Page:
Jaeger Tracing w/ Red Hat 3Scale AMP

During a recent project, my team had some problems configuring 3scale with Jaeger. After spending some time doing some research, I’ve prepared a guide for configuring and understanding some configuration properties and how Jaeger architecture works.

export JAEGER_AGENT_SVC=jaeger-agent.microservices.svc.cluster.local:6831
cat jaeger_config.json

    "service_name": "apicast-production",
    "disabled": false,
    "sampler": {
      "type": "const",
      "param": 1
    "reporter": {
      "queueSize": 2000,
      "bufferFlushInterval": 5,
      "logSpans": true,
      "localAgentHostPort": "${JAEGER_AGENT_SVC}"
    "headers": {
      "jaegerDebugHeader": "debug-id",
      "jaegerBaggageHeader": "baggage",
      "TraceContextHeaderName": "uber-trace-id",
      "traceBaggageHeaderPrefix": "testctx-"
    "baggage_restrictions": {
        "denyBaggageOnInitializationFailure": false,
        "hostPort": "",
        "refreshInterval": 60

oc delete configmap jaeger-config -n ${GTW_PROJECT_NAMESPACE}
oc create configmap jaeger-config --from-file=jaeger_config.json -n ${GTW_PROJECT_NAMESPACE}

oc set volume dc/${GTW_APICAST} --add --overwrite --name=jaeger-config-volume -m /tmp/jaeger/ -t configmap --configmap-name jaeger-config -n ${GTW_PROJECT_NAMESPACE}

oc set env dc/${GTW_APICAST} OPENTRACING_CONFIG=/tmp/jaeger/jaeger_config.json -n ${GTW_PROJECT_NAMESPACE}


Defines the max size of the in-memory buffer used to keep spans before they are sent out. When the queue is full, the older batches are overridden causing spans to be discarded


Defines how frequently the report flushes span batches.


Defines the type of sampler to use, e.g. probabilistic, or const
For applications with low to medium traffic, setting the sampling type to const and value to 1 will cause all spans to be reported. Similarly, tracing can be disabled by setting the value to 0, while context propagation will continue to work.

Jaeger Architecture

Jaeger Architecture

How tracing works

Tracing a chain of APIs or 3Scale Policies

Both APICAST gateway and any camel-policy installed and configured for 3scale are Jaeger clients. As we don’t have any additional rules in the gateway itself, we expect that both work the same in the total number of requests (external users sending http requests to 3scale). Both must have the same quantity of queues and flush-intervals values to not deal with any issue or back-pressure.

We don’t need to configure Jaeger for staging gateway. We will configure only for the production gateway.

The most critical components are Jaeger-agent and the Jaeger-collector. They both need careful attention to the allocation of computing resources (requests and limits). They will need to be continuously reviewed as soon we have some bottlenecks for collecting and/or flushing Jaeger spans into ElasticSearch database.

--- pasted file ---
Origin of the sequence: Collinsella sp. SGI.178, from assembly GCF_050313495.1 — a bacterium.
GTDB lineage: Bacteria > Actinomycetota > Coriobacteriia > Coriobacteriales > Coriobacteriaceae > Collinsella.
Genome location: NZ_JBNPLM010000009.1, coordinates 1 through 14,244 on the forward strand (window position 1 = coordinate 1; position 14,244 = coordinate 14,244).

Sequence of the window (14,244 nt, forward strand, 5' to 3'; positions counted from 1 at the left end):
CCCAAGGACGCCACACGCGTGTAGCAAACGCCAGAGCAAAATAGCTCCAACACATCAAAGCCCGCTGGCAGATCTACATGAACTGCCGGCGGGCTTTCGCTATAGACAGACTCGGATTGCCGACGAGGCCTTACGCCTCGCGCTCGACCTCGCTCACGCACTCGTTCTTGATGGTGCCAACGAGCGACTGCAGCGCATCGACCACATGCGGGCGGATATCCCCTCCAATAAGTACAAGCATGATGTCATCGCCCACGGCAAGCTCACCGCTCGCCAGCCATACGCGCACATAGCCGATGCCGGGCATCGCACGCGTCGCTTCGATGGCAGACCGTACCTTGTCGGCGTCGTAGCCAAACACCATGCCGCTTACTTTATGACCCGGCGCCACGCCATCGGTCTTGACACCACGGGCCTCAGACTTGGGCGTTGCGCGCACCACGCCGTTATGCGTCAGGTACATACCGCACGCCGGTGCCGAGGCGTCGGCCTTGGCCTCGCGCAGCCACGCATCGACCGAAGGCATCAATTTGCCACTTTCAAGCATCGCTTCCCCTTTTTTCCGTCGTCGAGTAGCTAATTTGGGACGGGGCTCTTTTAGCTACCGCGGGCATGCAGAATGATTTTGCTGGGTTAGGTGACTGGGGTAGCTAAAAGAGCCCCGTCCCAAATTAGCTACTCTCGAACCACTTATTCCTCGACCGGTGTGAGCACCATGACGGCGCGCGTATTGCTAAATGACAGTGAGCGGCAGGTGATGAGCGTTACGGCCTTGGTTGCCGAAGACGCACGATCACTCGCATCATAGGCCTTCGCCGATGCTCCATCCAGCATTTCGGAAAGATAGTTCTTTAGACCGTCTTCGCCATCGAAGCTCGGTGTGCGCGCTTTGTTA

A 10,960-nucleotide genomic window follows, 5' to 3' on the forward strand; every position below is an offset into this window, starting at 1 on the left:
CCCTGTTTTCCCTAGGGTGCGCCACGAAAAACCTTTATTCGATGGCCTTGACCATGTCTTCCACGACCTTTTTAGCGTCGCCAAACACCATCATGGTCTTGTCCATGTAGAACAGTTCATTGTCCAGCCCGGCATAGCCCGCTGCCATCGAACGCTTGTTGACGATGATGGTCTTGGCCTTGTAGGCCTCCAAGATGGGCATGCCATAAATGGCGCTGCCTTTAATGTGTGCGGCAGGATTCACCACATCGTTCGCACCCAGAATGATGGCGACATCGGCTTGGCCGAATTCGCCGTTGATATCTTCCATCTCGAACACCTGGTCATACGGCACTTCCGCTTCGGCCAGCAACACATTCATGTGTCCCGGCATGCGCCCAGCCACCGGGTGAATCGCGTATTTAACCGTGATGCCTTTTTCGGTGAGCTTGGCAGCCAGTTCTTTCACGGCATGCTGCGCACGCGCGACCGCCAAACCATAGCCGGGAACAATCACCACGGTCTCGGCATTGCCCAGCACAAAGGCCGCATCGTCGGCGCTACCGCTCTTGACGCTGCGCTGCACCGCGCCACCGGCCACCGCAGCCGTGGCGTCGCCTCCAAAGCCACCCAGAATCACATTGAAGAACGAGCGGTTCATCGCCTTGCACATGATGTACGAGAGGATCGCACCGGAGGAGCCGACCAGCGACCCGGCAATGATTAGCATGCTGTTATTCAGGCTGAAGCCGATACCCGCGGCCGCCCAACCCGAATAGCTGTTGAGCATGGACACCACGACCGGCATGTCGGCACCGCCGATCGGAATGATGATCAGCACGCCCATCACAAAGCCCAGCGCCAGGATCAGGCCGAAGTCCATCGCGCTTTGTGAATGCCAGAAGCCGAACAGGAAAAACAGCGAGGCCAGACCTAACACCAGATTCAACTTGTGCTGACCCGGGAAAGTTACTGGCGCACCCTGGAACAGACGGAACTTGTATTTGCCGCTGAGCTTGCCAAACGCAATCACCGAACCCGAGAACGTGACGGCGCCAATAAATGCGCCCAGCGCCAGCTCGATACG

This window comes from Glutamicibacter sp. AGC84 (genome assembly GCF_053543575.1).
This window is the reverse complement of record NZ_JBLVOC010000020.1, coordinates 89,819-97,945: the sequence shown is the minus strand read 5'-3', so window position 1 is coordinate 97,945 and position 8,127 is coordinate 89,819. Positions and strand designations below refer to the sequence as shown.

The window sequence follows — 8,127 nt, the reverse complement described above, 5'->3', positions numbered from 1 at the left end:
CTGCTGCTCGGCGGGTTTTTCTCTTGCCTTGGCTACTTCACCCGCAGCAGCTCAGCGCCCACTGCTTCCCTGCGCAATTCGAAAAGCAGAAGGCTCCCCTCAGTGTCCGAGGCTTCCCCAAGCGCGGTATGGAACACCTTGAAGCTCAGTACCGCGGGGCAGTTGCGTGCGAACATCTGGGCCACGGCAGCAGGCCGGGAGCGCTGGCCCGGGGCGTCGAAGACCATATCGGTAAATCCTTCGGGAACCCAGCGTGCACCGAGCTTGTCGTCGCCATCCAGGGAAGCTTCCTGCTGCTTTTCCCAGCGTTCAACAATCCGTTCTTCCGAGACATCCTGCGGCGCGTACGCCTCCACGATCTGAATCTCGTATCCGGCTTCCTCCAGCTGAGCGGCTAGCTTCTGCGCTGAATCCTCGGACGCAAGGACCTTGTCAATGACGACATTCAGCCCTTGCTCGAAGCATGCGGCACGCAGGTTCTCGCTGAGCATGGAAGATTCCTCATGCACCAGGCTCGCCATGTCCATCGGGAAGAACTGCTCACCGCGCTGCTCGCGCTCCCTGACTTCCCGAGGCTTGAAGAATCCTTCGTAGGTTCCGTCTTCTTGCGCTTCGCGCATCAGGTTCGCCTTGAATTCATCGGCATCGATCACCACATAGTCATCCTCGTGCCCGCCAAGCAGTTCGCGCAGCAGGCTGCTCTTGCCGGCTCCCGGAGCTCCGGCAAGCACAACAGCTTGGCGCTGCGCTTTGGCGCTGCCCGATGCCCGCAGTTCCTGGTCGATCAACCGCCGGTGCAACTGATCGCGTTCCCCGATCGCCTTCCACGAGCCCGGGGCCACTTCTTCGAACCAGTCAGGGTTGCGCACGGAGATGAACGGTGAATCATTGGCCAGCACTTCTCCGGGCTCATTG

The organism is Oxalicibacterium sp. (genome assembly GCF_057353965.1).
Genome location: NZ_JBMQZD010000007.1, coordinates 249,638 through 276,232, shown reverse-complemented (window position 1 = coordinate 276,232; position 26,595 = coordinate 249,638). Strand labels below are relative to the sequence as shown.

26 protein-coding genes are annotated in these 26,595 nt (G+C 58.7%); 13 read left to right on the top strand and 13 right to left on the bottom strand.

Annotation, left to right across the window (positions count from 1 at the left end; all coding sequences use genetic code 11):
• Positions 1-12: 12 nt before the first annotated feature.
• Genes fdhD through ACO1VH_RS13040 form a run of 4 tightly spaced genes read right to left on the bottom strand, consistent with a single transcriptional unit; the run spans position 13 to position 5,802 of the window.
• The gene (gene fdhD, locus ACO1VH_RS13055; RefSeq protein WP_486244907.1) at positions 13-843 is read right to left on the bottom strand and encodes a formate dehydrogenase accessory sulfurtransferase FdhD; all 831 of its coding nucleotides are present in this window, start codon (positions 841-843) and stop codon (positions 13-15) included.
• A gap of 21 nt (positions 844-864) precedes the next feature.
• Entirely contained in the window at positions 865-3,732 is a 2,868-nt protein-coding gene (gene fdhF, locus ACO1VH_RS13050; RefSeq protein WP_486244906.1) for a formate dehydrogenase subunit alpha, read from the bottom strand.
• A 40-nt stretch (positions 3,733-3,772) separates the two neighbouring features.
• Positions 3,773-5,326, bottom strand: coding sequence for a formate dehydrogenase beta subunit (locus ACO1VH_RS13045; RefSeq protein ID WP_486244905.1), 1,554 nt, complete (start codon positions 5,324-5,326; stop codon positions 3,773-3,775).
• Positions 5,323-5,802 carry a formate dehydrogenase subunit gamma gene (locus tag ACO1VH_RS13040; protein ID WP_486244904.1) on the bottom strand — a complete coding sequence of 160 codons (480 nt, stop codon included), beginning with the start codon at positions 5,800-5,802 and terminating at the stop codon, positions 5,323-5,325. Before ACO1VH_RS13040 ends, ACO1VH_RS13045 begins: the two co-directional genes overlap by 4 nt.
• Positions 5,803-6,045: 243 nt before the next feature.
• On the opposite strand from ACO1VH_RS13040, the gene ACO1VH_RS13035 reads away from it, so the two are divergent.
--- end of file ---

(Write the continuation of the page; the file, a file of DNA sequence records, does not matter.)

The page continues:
The Jaeger-agent is responsible for routing and discovery of Jaeger-collector, serving as an interface to the client applications (apicast-production, and any other camel-proxy used in the chain of observability).

Performance calculation demo

If we have something like 300 TPS as a requirement, we ended up with 18K transactions per minute. With that in mind, we must set reporter.queueSize with a minimum of 2000 with 5 seconds flush intervals, avoiding bottleneck and drop of spans. In that way, we can achieve something like 400 TPS at most, for dealing correctly with our initial requirement.

Architecture sizing and performance

jaeger-collector: Must target at least 3 container replicas.
jaeger-agent: Critical for network usage. Can’t have any latency and must strive for the best network performance. Don’t forget to review computing resources (requests and limits).
jaeger-query: Its the monolith application that delivers the GUI for user search. It’s where you can see all traces with their spans visually. It’s the least critical component for the Jaeger architecture.

Regarding UDP and HTTP senders in APIs (springboot jaeger API)

When the instrumented application is generating a large number of spans and the agent/collector is close to the application, the networking overhead might be low, justifying a higher number of flush operations. When the HttpSenderis being used and the collector is not close enough to the application, the networking overhead might be too high so that a higher value for this property makes sense.

The UDP sender calls the Jaeger-agent. The HTTP sender calls directly the Jaeger-collector. I don’t know if the agent does some pre-processing of spans sanitization process, but certainly it works as a queue handling large amounts of requests. The UDP sender becomes a better option for production scenarios.

External References:

Leave A Comment